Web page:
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Brooklyn Nets center Jason Collins talks with reporters during practice on the campus of UCLA in Los Angeles Tuesday, Feb. 25, 2014. Collins became the first openly gay active athlete in North America's four major professional sports Sunday, Feb. 23, signing a 10-day contract with the Brooklyn Nets.
LOS ANGELES—Jason Collins has received support from everyone from his teammates to Billie Jean King since becoming the first openly gay athlete to play in one of the United States' four major professional leagues.

Collins said Tuesday morning that he's received phone calls, texts and emails, as well as messages on Facebook and Twitter, and has been spending time "just trying to thank everyone for their support."

The 7-footer said one of the most meaningful messages was a text Monday night from King, the former tennis great

"She just got back from Sochi. With all that's happening with the loss of her mother, she was great. It was really nice to hear from her. It was very meaningful and very much appreciated," Collins said.

Brooklyn Nets center Jason Collins prepares for an off-day practice on the campus of UCLA in Los Angeles Tuesday, Feb. 25, 2014.  Collins became the first
Brooklyn Nets center Jason Collins prepares for an off-day practice on the campus of UCLA in Los Angeles Tuesday, Feb. 25, 2014. Collins became the first openly gay athlete in North America's four major professional sports Sunday, Feb. 23, signing a 10-day contract with the Brooklyn Nets. ((AP Photo/Reed Saxon))

King and two other openly gay athletes—Brian Boitano and Caitlin Cahow—were selected for President Barack Obama's official U.S. delegation for the opening ceremony of the Sochi Olympics, but King delayed her trip because of her mother's death. She attended the closing ceremony on Sunday.

Collins signed a 10-day contract on Sunday and played 10 scoreless minutes in a victory against the Los Angeles Lakers.

He revealed at the end of last season that he is gay, but was a free agent and had remained unsigned until the Nets needed another big man.

The 35-year-old center said there have been a few "crazies" on Twitter, but added: "I've always done a good job of just blocking those people immediately and never responding.


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That's Twitter.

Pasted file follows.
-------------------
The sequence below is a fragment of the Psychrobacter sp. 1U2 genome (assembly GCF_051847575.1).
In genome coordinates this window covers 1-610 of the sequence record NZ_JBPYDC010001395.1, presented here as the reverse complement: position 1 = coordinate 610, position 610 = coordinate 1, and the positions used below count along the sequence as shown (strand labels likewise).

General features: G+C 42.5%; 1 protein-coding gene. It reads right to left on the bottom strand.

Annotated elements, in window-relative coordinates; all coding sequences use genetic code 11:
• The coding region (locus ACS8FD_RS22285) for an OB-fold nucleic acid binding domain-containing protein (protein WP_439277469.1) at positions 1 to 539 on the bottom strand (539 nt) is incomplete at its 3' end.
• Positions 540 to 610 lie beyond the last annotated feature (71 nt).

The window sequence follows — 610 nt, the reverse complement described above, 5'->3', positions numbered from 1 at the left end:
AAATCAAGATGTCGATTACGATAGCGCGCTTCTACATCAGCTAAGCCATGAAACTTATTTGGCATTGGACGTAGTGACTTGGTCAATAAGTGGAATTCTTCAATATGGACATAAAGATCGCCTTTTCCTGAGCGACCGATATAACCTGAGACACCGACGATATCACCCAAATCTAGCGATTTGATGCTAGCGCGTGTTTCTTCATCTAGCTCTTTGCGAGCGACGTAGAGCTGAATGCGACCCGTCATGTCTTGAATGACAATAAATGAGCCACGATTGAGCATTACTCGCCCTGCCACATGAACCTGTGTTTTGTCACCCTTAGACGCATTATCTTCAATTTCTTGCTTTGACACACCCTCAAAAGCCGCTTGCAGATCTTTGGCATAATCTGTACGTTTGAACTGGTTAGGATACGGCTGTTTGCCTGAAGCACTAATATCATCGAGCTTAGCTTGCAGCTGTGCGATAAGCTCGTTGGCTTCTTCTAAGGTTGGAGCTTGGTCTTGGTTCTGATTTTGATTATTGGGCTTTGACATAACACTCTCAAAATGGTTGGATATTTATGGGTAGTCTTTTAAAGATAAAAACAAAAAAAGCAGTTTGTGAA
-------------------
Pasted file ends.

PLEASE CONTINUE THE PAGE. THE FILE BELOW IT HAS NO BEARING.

"As far as people who have my number, the support has been overwhelming."

Collins spoke briefly with reporters before the Nets practiced at UCLA on Tuesday morning. They resume their road trip with a game at Portland on Wednesday night.

At one point he was practically drowned out by the clatter of a dozen or so basketballs bouncing on the hardwood at the Student Activities Center as his teammates began warming up.

It was a reminder of why Collins is with the Nets.

"I'm just trying to prioritize things. Basketball right now is a priority," he said. "Again, it's about the plays, our calls, trying to get comfortable with just what it is the Brooklyn Nets do on both ends of the court."

Collins said he was glad things happened quickly Sunday. He was signed to a contract in the morning, attended a breakfast team meeting and then played that evening.

"That way there was no buildup," he said. "It is what it is and you can start to move on and start to focus on the basketball stuff."

For Collins, that's doing a lot of grunt work.

"Being big, using my size and strength, setting screens and going out there and hitting somebody on both ends of the court," he said.

Guard Deron Williams chuckled about Collins getting five fouls on Sunday night.

"Jason is solid. He sets screens, plays hard, uses his fouls wisely. We were joking that he's a professional fouler. He used five fouls wisely," Williams said. "He did a good job."

Williams also talked about how bad Collins' golf game is.

"It's almost like Charles Barkley. It's pretty bad," he said.

With a need for another big man, the Nets turned to Collins, who helped them reach two NBA Finals in the early 2000s.

General manager Billy King said on Sunday that it was a basketball decision.

Williams agreed.

"He's another basketball player helping our team win. That's all it is. It doesn't matter. We've got so many guys who've known him for years, have played with him. I've known him. So nothing changes."

Still, Williams said Sunday night was a big deal.

"He's showed a lot of courage in coming out and being open with it," Williams said. "We're happy for him and glad to have him on board. It's big to be a part of it. It's definitely historic for him to come out here and play, the first openly gay athlete to play in a major sport. It's definitely a big deal. We know there's going to be a lot of media, a lot of questions about him every day, but rightfully so. But hopefully him doing this, and Michael Sam, eventually it will be the norm. It won't be a big deal."

Sam is the SEC co-defensive player of the year from Missouri who recently revealed he is gay. His on-field workouts at the NFL combine in Indianapolis were on Monday.

Collins said it's up to the media to decide when the story is less about him being an openly gay player and more about him just being a basketball player.

"There's only so many ways you can talk about the off-court stuff until really the focus is on basketball and how the team is doing," he said.

Asked about the pressure of being under a 10-day contract, Collins said: "I don't think I really have to, at this point in my career, prove myself. Most of the guys know what I can do. The key thing is just being in shape, which I am."

Is he anxious?

"There's a lot in life you can worry about. That's not one of them," he said.

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Follow Bernie Wilson on Twitter at http://twitter.com/berniewilson